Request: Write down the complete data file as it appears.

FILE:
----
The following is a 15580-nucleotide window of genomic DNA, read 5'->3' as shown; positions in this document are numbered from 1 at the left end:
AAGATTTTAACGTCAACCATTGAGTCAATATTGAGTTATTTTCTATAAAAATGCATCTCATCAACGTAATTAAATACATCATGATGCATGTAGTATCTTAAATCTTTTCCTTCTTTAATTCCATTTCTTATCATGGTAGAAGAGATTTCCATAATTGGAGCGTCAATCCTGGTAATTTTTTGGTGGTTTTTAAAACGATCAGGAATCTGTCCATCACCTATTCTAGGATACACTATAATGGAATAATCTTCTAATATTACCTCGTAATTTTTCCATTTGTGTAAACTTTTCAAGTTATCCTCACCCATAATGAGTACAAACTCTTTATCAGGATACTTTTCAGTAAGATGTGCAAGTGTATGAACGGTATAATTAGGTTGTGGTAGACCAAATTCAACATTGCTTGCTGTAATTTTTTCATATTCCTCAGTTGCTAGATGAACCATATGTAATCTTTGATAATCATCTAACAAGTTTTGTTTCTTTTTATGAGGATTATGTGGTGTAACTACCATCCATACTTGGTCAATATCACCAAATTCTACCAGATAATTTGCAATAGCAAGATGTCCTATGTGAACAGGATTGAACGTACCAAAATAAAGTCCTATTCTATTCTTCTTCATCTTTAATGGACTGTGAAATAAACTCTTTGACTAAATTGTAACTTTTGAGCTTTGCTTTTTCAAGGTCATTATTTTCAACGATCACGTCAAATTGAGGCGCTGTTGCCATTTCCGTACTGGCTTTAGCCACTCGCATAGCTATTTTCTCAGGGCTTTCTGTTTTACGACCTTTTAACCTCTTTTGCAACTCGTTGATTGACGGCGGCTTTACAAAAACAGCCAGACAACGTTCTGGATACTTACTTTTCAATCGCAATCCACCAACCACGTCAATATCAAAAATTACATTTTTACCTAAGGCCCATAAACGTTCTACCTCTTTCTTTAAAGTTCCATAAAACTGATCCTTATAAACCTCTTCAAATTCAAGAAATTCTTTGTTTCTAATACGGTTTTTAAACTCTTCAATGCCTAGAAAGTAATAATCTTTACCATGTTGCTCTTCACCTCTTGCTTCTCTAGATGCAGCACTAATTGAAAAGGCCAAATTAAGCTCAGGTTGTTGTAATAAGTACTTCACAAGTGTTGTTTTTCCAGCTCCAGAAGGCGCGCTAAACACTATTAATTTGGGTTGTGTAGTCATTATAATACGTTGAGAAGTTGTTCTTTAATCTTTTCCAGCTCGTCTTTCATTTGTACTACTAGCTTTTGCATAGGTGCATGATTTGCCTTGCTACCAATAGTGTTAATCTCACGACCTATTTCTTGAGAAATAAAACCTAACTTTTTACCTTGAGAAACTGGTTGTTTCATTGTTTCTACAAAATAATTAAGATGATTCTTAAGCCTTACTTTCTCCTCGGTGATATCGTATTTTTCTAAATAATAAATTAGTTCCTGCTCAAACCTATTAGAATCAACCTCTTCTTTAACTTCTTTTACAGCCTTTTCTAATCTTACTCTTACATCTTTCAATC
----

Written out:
The following is a 15580-nucleotide window of genomic DNA, read 5'->3' as shown; positions in this document are numbered from 1 at the left end:
AAGATTTTAACGTCAACCATTGAGTCAATATTGAGTTATTTTCTATAAAAATGCATCTCATCAACGTAATTAAATACATCATGATGCATGTAGTATCTTAAATCTTTTCCTTCTTTAATTCCATTTCTTATCATGGTAGAAGAGATTTCCATAATTGGAGCGTCAATCCTGGTAATTTTTTGGTGGTTTTTAAAACGATCAGGAATCTGTCCATCACCTATTCTAGGATACACTATAATGGAATAATCTTCTAATATTACCTCGTAATTTTTCCATTTGTGTAAACTTTTCAAGTTATCCTCACCCATAATGAGTACAAACTCTTTATCAGGATACTTTTCAGTAAGATGTGCAAGTGTATGAACGGTATAATTAGGTTGTGGTAGACCAAATTCAACATTGCTTGCTGTAATTTTTTCATATTCCTCAGTTGCTAGATGAACCATATGTAATCTTTGATAATCATCTAACAAGTTTTGTTTCTTTTTATGAGGATTATGTGGTGTAACTACCATCCATACTTGGTCAATATCACCAAATTCTACCAGATAATTTGCAATAGCAAGATGTCCTATGTGAACAGGATTGAACGTACCAAAATAAAGTCCTATTCTATTCTTCTTCATCTTTAATGGACTGTGAAATAAACTCTTTGACTAAATTGTAACTTTTGAGCTTTGCTTTTTCAAGGTCATTATTTTCAACGATCACGTCAAATTGAGGCGCTGTTGCCATTTCCGTACTGGCTTTAGCCACTCGCATAGCTATTTTCTCAGGGCTTTCTGTTTTACGACCTTTTAACCTCTTTTGCAACTCGTTGATTGACGGCGGCTTTACAAAAACAGCCAGACAACGTTCTGGATACTTACTTTTCAATCGCAATCCACCAACCACGTCAATATCAAAAATTACATTTTTACCTAAGGCCCATAAACGTTCTACCTCTTTCTTTAAAGTTCCATAAAACTGATCCTTATAAACCTCTTCAAATTCAAGAAATTCTTTGTTTCTAATACGGTTTTTAAACTCTTCAATGCCTAGAAAGTAATAATCTTTACCATGTTGCTCTTCACCTCTTGCTTCTCTAGATGCAGCACTAATTGAAAAGGCCAAATTAAGCTCAGGTTGTTGTAATAAGTACTTCACAAGTGTTGTTTTTCCAGCTCCAGAAGGCGCGCTAAACACTATTAATTTGGGTTGTGTAGTCATTATAATACGTTGAGAAGTTGTTCTTTAATCTTTTCCAGCTCGTCTTTCATTTGTACTACTAGCTTTTGCATAGGTGCATGATTTGCCTTGCTACCAATAGTGTTAATCTCACGACCTATTTCTTGAGAAATAAAACCTAACTTTTTACCTTGAGAAACTGGTTGTTTCATTGTTTCTACAAAATAATTAAGATGATTCTTAAGCCTTACTTTCTCCTCGGTGATATCGTATTTTTCTAAATAATAAATTAGTTCCTGCTCAAACCTATTAGAATCAACCTCTTCTTTAACTTCTTTTACAGCCTTTTCTAATCTTACTCTTACATCTTTCAATC